Insulation Upgrade Part of Home Energy Budget Fix

spray foam insulationIf you are looking to save money on your household expenses, examining your utility bills—and taking steps to lower them—is a very good place to start.

According to the U.S. Department of Energy, the average U.S, family spends at least $2,000 a year on home utility bills. While heating accounts for the largest portion of that cost on an average, obviously in warmer regions, heating cost would be less but the cooling costs would be higher. Either way, making your home more airtight and preventing air from entering and leaving your home will help keep your home more comfortable and, more importantly, prevent your utilities from going right through the walls and windows.

The DOE estimates that figure could be cut by at least 25% by following some basic tips to make the home more energy efficient—including using proper insulation with a high R-value. (The DOE notes that foam insulation can have an R-value that is up to two times greater than other insulation materials of the same thickness.)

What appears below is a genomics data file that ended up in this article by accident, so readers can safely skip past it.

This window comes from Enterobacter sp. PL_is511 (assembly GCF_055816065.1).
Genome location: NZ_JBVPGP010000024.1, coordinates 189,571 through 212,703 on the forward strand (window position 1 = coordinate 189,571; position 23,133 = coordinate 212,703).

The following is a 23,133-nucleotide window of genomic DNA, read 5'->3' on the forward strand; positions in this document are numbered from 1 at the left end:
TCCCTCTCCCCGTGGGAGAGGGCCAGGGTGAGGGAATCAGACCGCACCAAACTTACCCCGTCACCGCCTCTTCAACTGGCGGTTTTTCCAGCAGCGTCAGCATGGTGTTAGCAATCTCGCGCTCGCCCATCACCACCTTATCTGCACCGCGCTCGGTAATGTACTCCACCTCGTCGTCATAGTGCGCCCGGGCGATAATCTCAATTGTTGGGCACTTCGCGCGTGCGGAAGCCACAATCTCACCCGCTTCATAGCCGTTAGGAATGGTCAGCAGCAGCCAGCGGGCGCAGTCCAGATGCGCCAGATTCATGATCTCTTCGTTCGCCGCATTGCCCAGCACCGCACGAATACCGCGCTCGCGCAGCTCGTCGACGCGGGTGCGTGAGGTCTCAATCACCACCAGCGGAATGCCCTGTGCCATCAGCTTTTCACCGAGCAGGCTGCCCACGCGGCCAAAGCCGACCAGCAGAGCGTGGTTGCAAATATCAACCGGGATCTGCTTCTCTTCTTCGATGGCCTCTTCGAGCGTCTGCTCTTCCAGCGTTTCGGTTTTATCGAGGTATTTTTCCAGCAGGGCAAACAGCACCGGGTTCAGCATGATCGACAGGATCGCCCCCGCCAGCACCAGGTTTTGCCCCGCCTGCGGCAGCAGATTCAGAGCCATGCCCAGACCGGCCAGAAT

Of course, as the DOE points out, it’s important to take a “whole house” approach to making your home more energy efficient. Improved insulation will help, but its value will be limited if you don’t also seal up cracks and leaks at the same time.

Contractors who want to help customers make their properties more energy efficient will need the proper equipment—which they can get from Intech Equipment & Supply.